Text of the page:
After the passing of the last fish I stopped putting flakes in the tank, confident that the guppies would be enough. That confidence was misplaced as I saw my finny friend starting to get a bit on the lean side. I threw in some more feeder fish for him and waited to see if he would eat them.

He didn’t even try. They swam about very happy and oblivious to the mortal peril that they were in. Eventually I ended up having to throw in some flakes to feed the feeder fish. Never a good sign but even worse when I saw my stupid gar start to eat the flakes! He was quite happy to let the other tiny fish swim right up to him as he did his best to stalk and capture the little crisps.

What’s worse is that in the last few months instead of being the sleek and fearsome predator that you see being hauled up on boats on fishing shows, all teeth and ill-intentions, he’s developed a sort of bend in his body. Hard to describe but his tail seems to be at an off angle these days. A droop if you will. He also swims in a bit of a herky-jerky manner. He looks like he belongs in some sort of fish retirement community.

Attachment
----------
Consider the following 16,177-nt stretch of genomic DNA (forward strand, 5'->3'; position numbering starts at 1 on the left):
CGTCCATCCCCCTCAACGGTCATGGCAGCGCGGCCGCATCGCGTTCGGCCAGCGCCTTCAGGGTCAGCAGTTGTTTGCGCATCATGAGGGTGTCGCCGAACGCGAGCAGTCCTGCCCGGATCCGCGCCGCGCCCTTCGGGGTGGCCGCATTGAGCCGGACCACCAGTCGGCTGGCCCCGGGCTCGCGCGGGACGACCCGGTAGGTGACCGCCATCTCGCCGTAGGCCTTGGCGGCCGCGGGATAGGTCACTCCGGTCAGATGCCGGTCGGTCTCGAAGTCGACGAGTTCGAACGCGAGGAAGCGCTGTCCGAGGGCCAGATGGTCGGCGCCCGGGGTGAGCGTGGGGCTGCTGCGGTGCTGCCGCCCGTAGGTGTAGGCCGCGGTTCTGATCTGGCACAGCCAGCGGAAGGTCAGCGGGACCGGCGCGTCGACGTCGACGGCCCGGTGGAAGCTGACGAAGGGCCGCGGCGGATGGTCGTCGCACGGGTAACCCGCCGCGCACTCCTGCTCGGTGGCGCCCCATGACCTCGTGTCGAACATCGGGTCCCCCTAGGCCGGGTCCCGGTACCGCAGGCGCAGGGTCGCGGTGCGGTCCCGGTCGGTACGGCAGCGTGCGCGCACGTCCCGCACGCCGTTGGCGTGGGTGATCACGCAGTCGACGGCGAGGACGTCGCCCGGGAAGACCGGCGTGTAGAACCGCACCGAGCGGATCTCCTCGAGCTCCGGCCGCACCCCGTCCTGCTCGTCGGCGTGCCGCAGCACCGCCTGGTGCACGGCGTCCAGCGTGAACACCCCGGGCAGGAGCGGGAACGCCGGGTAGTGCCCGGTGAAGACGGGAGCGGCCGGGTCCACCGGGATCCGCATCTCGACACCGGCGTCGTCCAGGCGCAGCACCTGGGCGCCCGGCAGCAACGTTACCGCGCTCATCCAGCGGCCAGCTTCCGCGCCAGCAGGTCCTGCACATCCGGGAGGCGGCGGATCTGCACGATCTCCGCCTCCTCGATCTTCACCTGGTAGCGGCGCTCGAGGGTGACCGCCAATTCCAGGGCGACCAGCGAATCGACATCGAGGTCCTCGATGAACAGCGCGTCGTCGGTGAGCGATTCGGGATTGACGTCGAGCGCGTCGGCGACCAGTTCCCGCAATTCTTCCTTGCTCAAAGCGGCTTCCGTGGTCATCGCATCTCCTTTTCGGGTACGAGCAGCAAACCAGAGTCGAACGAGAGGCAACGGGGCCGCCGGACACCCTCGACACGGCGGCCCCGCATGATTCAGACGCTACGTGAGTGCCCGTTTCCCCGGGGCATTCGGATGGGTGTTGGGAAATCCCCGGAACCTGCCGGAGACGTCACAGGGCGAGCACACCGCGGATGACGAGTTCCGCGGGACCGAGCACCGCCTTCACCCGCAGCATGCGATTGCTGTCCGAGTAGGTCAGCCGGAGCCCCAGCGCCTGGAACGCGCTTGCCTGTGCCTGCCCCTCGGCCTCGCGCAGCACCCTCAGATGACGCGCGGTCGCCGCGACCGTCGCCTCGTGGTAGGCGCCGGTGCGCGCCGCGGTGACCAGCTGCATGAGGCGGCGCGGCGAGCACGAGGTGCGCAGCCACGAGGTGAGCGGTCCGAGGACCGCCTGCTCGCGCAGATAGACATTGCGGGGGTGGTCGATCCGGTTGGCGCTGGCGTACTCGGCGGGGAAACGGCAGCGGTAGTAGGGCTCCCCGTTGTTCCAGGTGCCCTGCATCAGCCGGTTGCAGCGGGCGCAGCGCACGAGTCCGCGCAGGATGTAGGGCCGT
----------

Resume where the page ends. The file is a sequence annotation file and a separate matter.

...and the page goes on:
Then recently I saw that one of the guppies was either pregnant or about to explode.

The next day I saw a dozen teeny tiny little baby guppies swimming around. And two more guppies that looked pregnant. Apparently I had the aquatic equivalent of Caligula going on in my tank. Soon at feeding time I had shoals of guppies swarming past the ancient gar to eat everything in sight.

My tank is a fucking mess. Instead of making me more tranquil I end up having to throw in a pinch or two of food every morning out of guilt and then stand over the tank yelling at my old stupid ugly lazy gar to eat some of the 5,000 guppies that now threaten to suck every last drop of oxygen from the water and leave my gar even more brain dead than he already appears.

Fucking die you stupid gar so I can buy some new fish!

Yes. Very relaxing indeed.